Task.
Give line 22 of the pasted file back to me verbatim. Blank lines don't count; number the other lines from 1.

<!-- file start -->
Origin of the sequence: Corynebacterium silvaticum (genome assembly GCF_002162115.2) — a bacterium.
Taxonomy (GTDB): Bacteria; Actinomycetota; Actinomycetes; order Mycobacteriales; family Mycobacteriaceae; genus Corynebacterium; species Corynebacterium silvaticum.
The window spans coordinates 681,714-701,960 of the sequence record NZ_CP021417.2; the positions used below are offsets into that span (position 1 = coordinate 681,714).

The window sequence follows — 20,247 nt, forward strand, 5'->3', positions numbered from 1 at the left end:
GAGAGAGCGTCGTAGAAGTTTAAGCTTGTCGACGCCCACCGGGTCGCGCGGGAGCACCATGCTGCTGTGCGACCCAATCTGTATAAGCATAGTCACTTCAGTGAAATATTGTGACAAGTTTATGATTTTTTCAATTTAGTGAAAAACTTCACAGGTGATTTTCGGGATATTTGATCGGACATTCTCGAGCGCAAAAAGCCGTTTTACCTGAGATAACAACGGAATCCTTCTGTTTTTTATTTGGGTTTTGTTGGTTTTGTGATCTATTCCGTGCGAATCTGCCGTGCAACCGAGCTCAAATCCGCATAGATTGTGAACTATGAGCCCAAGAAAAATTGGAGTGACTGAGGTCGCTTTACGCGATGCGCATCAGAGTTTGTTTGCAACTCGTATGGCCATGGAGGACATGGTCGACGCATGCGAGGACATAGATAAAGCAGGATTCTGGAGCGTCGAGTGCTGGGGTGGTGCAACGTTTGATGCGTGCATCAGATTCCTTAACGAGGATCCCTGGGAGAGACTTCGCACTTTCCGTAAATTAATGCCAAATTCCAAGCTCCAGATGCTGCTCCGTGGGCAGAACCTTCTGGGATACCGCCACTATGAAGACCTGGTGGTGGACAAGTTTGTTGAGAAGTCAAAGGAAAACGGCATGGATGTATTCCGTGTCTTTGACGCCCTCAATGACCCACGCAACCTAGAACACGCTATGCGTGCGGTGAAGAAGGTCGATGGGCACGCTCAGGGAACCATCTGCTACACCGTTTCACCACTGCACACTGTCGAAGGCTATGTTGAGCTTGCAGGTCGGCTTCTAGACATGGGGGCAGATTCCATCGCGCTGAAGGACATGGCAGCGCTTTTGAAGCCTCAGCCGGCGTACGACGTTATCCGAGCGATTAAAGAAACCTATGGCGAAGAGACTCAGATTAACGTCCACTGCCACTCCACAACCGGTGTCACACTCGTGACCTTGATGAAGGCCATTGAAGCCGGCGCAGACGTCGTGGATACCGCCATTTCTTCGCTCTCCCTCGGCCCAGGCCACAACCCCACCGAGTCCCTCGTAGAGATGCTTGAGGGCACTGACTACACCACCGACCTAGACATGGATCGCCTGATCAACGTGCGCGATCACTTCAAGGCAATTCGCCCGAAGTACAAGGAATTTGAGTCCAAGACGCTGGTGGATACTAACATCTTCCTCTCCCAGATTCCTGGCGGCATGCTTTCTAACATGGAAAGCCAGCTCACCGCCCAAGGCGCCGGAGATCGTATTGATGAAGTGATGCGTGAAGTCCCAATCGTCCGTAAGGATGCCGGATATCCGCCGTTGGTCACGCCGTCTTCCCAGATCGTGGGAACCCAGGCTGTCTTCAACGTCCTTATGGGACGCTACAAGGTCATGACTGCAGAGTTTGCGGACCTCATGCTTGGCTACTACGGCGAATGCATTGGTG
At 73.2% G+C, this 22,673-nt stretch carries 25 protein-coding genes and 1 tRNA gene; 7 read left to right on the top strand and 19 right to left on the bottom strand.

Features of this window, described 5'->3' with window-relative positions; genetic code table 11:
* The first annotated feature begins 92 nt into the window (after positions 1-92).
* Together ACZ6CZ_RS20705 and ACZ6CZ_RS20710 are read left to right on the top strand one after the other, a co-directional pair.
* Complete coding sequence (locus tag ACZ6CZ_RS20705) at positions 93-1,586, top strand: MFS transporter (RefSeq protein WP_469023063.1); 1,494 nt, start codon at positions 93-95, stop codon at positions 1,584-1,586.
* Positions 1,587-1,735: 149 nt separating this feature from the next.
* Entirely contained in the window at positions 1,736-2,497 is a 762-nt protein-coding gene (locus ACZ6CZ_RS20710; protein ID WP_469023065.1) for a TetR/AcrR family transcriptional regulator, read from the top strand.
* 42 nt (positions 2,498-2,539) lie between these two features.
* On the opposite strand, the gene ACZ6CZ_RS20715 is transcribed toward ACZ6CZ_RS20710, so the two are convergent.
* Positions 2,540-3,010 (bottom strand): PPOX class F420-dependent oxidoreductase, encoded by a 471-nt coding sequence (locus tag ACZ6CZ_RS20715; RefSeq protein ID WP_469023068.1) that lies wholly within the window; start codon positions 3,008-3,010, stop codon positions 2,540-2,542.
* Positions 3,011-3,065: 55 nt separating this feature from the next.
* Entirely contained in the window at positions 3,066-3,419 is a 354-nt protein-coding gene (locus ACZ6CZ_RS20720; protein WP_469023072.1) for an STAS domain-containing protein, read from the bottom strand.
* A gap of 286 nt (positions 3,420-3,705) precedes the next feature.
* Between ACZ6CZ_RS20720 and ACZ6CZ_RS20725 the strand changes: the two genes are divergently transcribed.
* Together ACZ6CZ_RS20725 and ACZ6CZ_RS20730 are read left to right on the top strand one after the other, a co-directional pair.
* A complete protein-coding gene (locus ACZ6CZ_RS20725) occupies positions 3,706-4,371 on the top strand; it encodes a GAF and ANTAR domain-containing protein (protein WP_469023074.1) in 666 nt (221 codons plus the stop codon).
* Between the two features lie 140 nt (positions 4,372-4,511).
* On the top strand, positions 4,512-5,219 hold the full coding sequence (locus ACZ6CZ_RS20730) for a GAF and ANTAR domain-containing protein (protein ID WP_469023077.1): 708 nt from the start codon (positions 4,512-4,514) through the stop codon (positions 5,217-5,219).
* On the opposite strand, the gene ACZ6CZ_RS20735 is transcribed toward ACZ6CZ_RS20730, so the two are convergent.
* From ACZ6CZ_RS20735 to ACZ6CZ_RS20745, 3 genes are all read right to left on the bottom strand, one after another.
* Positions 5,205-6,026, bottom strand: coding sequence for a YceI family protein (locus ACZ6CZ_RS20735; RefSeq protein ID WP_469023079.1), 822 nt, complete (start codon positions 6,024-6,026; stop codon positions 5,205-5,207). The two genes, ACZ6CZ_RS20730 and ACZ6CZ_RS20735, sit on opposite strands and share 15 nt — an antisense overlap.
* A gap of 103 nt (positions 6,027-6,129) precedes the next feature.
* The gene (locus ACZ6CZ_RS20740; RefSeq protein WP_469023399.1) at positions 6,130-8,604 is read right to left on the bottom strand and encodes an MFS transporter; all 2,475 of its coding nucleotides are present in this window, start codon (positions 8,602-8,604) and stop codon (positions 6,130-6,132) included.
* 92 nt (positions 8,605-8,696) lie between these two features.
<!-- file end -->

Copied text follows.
* Between the two features lie 140 nt (positions 4,372-4,511).